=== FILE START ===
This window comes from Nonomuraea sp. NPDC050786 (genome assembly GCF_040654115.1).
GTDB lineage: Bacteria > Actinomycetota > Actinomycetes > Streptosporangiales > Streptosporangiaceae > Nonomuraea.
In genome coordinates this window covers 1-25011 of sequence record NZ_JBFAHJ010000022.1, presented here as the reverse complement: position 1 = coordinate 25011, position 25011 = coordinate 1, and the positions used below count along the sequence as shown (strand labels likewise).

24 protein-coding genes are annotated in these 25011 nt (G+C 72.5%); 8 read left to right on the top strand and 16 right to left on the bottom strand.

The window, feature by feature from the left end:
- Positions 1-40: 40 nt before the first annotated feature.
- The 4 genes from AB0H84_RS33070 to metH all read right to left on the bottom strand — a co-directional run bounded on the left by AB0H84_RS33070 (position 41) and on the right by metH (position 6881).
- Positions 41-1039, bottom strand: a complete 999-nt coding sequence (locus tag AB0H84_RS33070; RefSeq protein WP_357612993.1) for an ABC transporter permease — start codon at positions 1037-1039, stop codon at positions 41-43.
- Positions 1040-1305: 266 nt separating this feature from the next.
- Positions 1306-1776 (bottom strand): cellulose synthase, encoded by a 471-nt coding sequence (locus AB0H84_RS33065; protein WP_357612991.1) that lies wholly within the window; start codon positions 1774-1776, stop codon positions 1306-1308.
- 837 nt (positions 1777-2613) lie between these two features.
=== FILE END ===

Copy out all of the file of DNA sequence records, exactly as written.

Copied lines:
This window comes from Nonomuraea sp. NPDC050786 (genome assembly GCF_040654115.1).
GTDB lineage: Bacteria > Actinomycetota > Actinomycetes > Streptosporangiales > Streptosporangiaceae > Nonomuraea.
In genome coordinates this window covers 1-25011 of sequence record NZ_JBFAHJ010000022.1, presented here as the reverse complement: position 1 = coordinate 25011, position 25011 = coordinate 1, and the positions used below count along the sequence as shown (strand labels likewise).

24 protein-coding genes are annotated in these 25011 nt (G+C 72.5%); 8 read left to right on the top strand and 16 right to left on the bottom strand.

The window, feature by feature from the left end:
- Positions 1-40: 40 nt before the first annotated feature.
- The 4 genes from AB0H84_RS33070 to metH all read right to left on the bottom strand — a co-directional run bounded on the left by AB0H84_RS33070 (position 41) and on the right by metH (position 6881).
- Positions 41-1039, bottom strand: a complete 999-nt coding sequence (locus tag AB0H84_RS33070; RefSeq protein WP_357612993.1) for an ABC transporter permease — start codon at positions 1037-1039, stop codon at positions 41-43.
- Positions 1040-1305: 266 nt separating this feature from the next.
- Positions 1306-1776 (bottom strand): cellulose synthase, encoded by a 471-nt coding sequence (locus AB0H84_RS33065; protein WP_357612991.1) that lies wholly within the window; start codon positions 1774-1776, stop codon positions 1306-1308.
- 837 nt (positions 1777-2613) lie between these two features.